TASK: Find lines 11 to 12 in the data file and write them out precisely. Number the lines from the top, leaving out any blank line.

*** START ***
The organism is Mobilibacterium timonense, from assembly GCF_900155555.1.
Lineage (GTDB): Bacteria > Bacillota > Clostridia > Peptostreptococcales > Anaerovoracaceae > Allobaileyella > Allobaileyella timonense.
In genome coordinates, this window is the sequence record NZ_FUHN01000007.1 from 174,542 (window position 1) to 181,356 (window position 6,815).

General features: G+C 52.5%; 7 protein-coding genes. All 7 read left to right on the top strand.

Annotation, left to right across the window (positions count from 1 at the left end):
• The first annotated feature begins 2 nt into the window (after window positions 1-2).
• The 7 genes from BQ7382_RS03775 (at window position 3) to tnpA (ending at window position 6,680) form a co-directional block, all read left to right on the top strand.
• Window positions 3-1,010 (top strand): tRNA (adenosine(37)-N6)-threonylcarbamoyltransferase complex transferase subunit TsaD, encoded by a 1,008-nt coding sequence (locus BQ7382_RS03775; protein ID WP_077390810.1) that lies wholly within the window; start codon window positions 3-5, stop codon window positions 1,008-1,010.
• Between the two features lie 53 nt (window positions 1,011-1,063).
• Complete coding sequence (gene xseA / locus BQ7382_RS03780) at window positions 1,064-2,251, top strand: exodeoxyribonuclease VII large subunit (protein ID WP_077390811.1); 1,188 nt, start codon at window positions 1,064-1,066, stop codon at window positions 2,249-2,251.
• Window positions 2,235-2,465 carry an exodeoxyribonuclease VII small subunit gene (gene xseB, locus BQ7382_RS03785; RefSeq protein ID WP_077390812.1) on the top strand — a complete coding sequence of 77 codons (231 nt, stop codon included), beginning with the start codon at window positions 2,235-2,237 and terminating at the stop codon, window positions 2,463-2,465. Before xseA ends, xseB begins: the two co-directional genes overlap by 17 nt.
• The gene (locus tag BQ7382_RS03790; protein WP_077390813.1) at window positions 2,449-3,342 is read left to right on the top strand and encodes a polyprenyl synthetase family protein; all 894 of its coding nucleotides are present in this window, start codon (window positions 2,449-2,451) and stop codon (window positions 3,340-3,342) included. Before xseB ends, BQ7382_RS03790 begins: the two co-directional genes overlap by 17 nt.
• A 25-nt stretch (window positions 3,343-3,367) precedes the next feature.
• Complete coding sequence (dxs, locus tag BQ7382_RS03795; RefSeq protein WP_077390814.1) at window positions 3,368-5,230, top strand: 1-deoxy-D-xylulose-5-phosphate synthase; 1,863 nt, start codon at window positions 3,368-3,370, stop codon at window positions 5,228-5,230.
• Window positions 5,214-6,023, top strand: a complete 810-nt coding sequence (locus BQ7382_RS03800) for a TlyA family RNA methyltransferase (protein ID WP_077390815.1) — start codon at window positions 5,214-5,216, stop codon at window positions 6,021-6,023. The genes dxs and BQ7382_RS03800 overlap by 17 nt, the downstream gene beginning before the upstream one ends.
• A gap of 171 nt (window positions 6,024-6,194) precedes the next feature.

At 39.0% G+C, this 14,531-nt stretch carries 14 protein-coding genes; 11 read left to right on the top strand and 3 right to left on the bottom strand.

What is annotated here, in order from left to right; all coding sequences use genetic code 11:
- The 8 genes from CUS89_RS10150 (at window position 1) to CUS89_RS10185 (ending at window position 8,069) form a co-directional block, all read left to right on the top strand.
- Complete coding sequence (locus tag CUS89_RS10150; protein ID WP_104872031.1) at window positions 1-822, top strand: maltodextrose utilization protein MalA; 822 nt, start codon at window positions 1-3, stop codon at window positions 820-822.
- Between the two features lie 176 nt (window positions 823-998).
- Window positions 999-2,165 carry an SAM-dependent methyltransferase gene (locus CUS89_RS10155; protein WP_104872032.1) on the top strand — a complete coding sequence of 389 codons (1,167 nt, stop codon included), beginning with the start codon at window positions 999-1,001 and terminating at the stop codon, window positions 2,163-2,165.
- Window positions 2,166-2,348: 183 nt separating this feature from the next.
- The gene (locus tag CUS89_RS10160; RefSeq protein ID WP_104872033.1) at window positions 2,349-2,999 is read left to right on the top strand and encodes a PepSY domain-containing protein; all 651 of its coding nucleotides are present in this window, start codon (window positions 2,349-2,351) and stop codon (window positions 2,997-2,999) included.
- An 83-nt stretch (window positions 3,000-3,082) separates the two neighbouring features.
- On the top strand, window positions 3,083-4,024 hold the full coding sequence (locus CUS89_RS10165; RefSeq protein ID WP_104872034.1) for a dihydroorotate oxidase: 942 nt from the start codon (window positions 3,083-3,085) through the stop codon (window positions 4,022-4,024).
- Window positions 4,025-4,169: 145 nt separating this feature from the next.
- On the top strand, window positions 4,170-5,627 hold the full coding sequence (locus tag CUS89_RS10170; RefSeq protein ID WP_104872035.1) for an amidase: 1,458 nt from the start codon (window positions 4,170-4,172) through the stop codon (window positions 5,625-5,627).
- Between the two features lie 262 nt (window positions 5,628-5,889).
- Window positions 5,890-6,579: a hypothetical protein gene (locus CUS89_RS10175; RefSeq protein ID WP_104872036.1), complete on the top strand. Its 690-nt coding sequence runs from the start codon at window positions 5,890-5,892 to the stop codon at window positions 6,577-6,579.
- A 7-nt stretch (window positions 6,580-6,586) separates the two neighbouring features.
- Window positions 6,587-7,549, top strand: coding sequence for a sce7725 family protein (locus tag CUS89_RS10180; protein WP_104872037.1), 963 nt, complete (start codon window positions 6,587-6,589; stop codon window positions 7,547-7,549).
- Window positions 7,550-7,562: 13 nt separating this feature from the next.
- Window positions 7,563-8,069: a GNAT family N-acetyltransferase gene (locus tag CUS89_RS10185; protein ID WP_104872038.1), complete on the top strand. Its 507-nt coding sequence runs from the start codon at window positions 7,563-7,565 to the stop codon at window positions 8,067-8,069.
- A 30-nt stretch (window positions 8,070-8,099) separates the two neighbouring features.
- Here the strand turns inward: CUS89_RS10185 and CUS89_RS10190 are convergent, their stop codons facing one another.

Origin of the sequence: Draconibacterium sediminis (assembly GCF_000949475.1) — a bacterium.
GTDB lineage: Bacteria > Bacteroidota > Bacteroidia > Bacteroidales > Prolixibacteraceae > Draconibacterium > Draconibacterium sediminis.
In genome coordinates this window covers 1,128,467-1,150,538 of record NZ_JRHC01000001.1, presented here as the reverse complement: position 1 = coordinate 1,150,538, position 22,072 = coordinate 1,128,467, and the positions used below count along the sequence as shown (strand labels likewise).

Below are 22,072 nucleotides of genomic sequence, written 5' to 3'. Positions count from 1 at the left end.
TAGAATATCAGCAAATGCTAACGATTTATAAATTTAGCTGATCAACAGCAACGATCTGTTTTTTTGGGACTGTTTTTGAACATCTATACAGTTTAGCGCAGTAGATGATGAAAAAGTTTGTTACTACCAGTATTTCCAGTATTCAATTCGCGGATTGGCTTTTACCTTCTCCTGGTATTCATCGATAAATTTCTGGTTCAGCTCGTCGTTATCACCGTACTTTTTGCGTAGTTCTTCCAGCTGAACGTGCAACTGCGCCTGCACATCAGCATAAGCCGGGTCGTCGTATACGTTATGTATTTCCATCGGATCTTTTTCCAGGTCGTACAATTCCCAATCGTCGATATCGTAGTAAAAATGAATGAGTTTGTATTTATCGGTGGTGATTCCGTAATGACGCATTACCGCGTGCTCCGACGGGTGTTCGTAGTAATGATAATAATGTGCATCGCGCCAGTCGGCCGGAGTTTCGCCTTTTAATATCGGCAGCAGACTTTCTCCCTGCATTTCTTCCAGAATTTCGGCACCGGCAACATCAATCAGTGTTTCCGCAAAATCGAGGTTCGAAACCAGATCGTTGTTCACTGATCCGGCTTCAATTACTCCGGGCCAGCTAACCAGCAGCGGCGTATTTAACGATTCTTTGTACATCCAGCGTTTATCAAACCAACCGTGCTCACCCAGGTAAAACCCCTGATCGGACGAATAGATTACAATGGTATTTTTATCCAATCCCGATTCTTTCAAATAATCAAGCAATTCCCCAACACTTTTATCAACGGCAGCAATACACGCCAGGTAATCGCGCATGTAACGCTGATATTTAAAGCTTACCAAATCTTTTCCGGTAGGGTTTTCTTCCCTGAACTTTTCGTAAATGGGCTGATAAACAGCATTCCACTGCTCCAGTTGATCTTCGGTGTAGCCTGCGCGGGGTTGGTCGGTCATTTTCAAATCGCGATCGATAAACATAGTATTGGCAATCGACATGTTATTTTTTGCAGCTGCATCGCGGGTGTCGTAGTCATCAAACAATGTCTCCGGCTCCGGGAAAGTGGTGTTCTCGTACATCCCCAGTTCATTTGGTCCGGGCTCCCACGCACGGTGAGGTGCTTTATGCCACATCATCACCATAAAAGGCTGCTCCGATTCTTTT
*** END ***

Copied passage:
• Window positions 2,235-2,465 carry an exodeoxyribonuclease VII small subunit gene (gene xseB, locus BQ7382_RS03785; RefSeq protein ID WP_077390812.1) on the top strand — a complete coding sequence of 77 codons (231 nt, stop codon included), beginning with the start codon at window positions 2,235-2,237 and terminating at the stop codon, window positions 2,463-2,465. Before xseA ends, xseB begins: the two co-directional genes overlap by 17 nt.
• The gene (locus tag BQ7382_RS03790; protein WP_077390813.1) at window positions 2,449-3,342 is read left to right on the top strand and encodes a polyprenyl synthetase family protein; all 894 of its coding nucleotides are present in this window, start codon (window positions 2,449-2,451) and stop codon (window positions 3,340-3,342) included. Before xseB ends, BQ7382_RS03790 begins: the two co-directional genes overlap by 17 nt.